3 Reasons Why We Need to Reconsider the ‘Halving’ Model

Table of Contents

Did you hear about the latest Dash halving? 

You didn’t? I’m not surprised.

While no one has been able to avoid headlines about Bitcoin’s third halving, Dash‘s last halving barely made a blip in the news. 

Why? Because Dash’s halving is far less dramatic than Bitcoin’s. In fact, it’s not a ‘halving’ at all.

As you know, Bitcoin cuts its block reward in half roughly every 4 years. Meanwhile, Dash cuts its block reward by only one-fourteenth about every 383 days. 

You can see why it’s not breaking headlines nearly as much.

Dash is not the only project to have created its own alternatives to Bitcoin’s halving model. Today, hundreds of projects are experimenting with their own token emission models. 

Some of these are closely modeled on Bitcoin’s version 1.0. Whereas others have taken completely different approaches to the issue of token supply. Each model influences the token’s potential long-term value, security and price stability differently. 

Want to know which model is the best fit for your project, or how different models impact your portfolio?

Read on in today’s article as we walk you through different token emission structures to help you decide.

Bitcoin’s Token Emission Model 1.0

From its genesis, Bitcoin’s goal has been to undermine the existing financial establishment. 

Instant cross-border transactions disrupted the control that financial institutions have over our transactions, and a limited supply of tokens disrupted the inflationary tendencies of fiat currencies.

Politicians frequently claim that low-level inflation is good for the economy. But the truth is that inflation reduces the wealth of its holders.

Without alternatives, most of us become desensitized to this devaluation of the currency.

But Bitcoin showed us that there is another way. 

With Bitcoin, no humans or central bankers can jump in and decide on a whim that we should have more Bitcoin. Once we hit the 20 million Bitcoin mark, that’s it. The token will be “completely inflation free.”

The Bitcoin model undeniably solved the issue of inflation, but did it go too far? Is zero or negative inflation the ideal?

While Bitcoin set an incredible precedent, as with every version 1.0 there are always ways to improve. 

Let’s take a look at how token emission structures 2.0 are improving on the Bitcoin model.

Emission Model 2.0: Long-Term Value vs. Utility Functionality

The way that Bitcoin is set up, once the final Bitcoin is mined, the currency will be deflationary by default. Forever. 

On one hand, this guarantees long-term value. But on the other hand, this could undermine its utility for daily transactions. 

If people always anticipate that the price will go up, they may stop wanting to spend their tokens. 

To maintain a consistent value, supply should be as close as possible to the growth of the network.

This is a tricky task, because how can one predict in advance how much the network will grow over the next 150 years?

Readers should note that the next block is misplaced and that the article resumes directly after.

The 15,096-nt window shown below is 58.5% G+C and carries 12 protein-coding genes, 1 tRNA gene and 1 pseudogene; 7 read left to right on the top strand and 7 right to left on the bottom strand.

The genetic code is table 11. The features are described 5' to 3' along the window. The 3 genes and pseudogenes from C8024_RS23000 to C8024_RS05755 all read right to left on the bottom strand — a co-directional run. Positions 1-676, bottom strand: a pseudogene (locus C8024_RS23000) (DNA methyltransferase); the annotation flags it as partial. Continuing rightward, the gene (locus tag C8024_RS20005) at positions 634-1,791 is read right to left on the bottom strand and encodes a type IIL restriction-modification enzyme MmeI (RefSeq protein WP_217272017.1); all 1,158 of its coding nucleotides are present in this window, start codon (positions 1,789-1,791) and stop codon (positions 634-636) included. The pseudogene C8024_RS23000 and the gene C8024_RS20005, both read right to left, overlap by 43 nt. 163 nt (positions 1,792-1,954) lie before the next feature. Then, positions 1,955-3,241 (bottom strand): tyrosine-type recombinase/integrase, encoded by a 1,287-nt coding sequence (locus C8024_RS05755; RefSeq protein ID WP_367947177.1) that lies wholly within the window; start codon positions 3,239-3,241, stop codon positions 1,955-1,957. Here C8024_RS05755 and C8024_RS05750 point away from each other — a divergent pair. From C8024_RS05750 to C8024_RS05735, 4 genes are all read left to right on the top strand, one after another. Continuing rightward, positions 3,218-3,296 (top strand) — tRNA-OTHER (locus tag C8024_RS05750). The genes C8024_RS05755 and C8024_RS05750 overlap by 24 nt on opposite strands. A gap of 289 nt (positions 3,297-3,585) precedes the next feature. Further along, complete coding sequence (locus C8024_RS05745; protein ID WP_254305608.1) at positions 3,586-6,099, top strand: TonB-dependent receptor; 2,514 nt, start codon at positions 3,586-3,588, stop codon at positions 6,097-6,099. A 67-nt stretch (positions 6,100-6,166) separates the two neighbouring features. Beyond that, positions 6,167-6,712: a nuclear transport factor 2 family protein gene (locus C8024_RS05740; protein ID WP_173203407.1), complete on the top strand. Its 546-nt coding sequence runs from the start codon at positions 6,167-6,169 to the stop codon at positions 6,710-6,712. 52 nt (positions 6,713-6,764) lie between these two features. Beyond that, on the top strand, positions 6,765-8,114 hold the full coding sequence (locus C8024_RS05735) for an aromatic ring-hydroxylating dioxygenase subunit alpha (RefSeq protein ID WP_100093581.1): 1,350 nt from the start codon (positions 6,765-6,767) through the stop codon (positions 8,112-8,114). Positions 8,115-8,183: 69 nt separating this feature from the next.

It’s far from an exact science, but some projects have made their guesses.

These projects have implemented limited inflationary schemes into their token emission structures. This ensures that there is some inflation, but that it can’t get out of hand. 

Ethereum, for example, is programmed to issue 18,000,000 ETH through the mining process each year. And it has no total cap on the number of ETH that can be produced.

With this, the Ethereum team claims to be “disinflationary”. Meaning that it is inflationary, but that the amount of inflation shrinks over time.

And like with all tokens, lost or burned wallets have a natural deflationary effect.

Block.One has taken another approach. Instead of a fixed amount of tokens, the EOS token has a fixed rate of annual inflation.

Originally this rate was set at 5% a year, but in May 2019 the EOS community voted to reduce this inflation rate to 1%. 

This is an example of a successful governance system. One that enabled the EOS Authority to adjust its inflation rate according to the community’s needs. 

Like Block.One, Stellar also began with programmed inflation. The project started out with a fixed rate of 1% annual inflation, which it hoped would encourage contributions within the community. 

Eventually, however, the Stellar team found that the inflationary pressures did not have the impact they had expected. So they elected to drop it in their October 2019 update.

As these newer emission models demonstrate, when currency holders control inflation, their decisions will be very different from central bankers. In fact, diminishing and voluntarily reduced inflation would be completely unheard of in the world of fiat currency.  

Different incentives, different results.

Programmed inflation may not be as ideologically pure as Bitcoin’s model. Nonetheless, it is clear that with blockchain, we have much better incentives in place. This opens the possibility for projects to eventually find the ‘right’ balance of inflation. 

Emission Model 2.0 for Long-Term Security